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  • Writer's pictureValerie Brooke, MD

Swimming and poetry

As I swam my slow laps in the pool at the gym, my body remembered a time almost twenty years ago when I moved my limbs through the water in a different pool, in a different state, for a different purpose. It was 1990 and I was healing from painful shin splits during my cross-country running season at Bentley University. The pool was my way of keeping up my cardiovascular fitness while not pounding my legs on the harsh pavement. There’s a meditative flow that can occur when swimming laps, a shift that occurs when I stop fighting the water, and just relax into the next breath, the next stroke. This effortless flow doesn’t happen very often, especially now when I am trying to improve my technique so that I can become a faster triathlete. The last time I really felt that flow was way back at Bentley, when I actually was able to write a poem in my mind while swimming. I was taking a beginning poetry class that semester, in which we studied poets and practiced writing different forms of poetry. We were tasked that week to write something called a sestina, a poem that has six stanzas of six lines each, all stanzas having one of the six words at the line ends, in six different sequences that followed a distinct pattern, followed by a closing three lines using all six words. Sound confusing?

I remember wondering, as I was swimming my laps, how I was going to write this impossible sestina. How to pick six words, and then, how to craft words into a poem that required so much structure. Then, as I moved my body through the pool, I started to think about water. How I began life in water in my mother’s womb, how I was bathed as a child in a sink or tub, how I played in a small hard plastic pool in the summertime, how I ran through our garden sprinklers, how I learned to swim in the big pool with lessons. And so, my sestina was born.

Sestina’s Cleanse

Before birth, the first nine months of time,

you exist in your parent’s mind as a current

of thought, you live and breathe in water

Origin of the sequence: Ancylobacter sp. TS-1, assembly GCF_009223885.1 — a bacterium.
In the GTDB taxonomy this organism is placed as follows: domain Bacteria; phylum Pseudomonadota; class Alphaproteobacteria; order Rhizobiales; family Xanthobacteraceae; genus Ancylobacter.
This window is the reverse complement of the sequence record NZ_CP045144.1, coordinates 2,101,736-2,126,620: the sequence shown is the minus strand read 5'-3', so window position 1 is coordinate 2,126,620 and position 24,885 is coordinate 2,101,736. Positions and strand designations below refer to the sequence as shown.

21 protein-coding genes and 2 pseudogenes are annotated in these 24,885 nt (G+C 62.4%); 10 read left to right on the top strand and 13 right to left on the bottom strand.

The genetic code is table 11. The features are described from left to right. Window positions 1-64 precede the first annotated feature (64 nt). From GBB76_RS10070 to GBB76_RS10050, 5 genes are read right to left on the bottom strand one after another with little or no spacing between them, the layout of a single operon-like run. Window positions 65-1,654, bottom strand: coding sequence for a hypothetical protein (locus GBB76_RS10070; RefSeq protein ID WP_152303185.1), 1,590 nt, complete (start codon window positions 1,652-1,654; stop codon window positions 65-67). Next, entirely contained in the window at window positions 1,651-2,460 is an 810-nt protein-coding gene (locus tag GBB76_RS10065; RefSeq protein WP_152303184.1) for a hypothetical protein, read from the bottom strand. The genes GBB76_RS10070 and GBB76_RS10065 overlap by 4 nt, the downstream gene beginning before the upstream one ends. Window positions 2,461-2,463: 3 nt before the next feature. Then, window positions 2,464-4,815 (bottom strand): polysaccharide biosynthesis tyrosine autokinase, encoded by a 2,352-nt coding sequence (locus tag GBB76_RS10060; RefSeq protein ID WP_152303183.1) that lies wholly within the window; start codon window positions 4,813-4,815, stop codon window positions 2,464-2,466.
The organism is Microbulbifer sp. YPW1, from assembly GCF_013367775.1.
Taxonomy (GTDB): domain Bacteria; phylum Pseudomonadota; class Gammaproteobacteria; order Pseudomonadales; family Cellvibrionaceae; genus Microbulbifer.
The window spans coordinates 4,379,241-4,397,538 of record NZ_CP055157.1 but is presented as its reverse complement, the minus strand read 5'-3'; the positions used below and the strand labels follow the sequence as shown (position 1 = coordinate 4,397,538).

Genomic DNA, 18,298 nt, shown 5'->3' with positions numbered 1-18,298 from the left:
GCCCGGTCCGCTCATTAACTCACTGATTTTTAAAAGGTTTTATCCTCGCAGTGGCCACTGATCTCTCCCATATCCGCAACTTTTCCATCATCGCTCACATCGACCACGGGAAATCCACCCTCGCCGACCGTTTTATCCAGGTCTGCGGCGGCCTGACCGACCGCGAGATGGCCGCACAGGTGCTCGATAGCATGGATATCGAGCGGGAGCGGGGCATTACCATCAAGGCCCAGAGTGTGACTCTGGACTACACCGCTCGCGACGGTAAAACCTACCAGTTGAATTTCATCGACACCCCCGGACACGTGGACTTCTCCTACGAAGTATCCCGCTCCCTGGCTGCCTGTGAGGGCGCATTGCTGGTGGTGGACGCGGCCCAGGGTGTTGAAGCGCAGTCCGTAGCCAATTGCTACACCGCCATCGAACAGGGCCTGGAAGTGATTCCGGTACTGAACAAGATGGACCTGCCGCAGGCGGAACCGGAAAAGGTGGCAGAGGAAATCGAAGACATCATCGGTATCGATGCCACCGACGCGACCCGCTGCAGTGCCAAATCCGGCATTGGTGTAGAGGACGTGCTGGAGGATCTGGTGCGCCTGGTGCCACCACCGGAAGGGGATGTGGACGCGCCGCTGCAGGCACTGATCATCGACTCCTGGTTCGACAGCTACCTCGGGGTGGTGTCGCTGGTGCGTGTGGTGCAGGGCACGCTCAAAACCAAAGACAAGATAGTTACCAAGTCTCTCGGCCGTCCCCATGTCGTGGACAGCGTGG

as a remnant of ancient reptile and fish.

You cannot yet see, but only feel the blue

surrounding you in liquid dripping wet.

Your primal memory recalls warm, wet

baths and maternal love telling you it’s time

for bed. You splash around in your blue

tub nevertheless, making a whirlpool current

around and around, a storm even a fish

couldn’t escape. Your obsession with water

calms the fire inside, a heavy and holy water

carrying you along. So you grow up in wet

summers with a plastic pool decorated with fish,

you live in the present, realizing the best time

is now, and everything happening current-

ly is the source of all the yellow and blue

in your life. You watch with fascination blue

spurts from the garden’s sprinkler, water

quenching green thirsts in a current

highway in the dirt. Up close you see wet

tears on leaves, dripping away time,

and you long to breathe once again like fish.

You begin swimming lessons as mama’s little fish

progressing up the ladder like the hues of blue

in a dying sky. You watch the clock of time

race beside your body, using the water

and laps to prove yourself. You chase wet

goals and feel the residue of the current

left behind. You become awed by the current

of rapids, searching for signs of life, a fish

squirming and struggling upstream over wet

rocks and falls, longing to discover the blue

answer, the ocean rippling thoughts over water,

and suddenly you understand that time

is only a small current in the deep blue

flood of life, fish live and die in water,

and your eyes wet, telling yourself it’s time.

- Valerie Brooke

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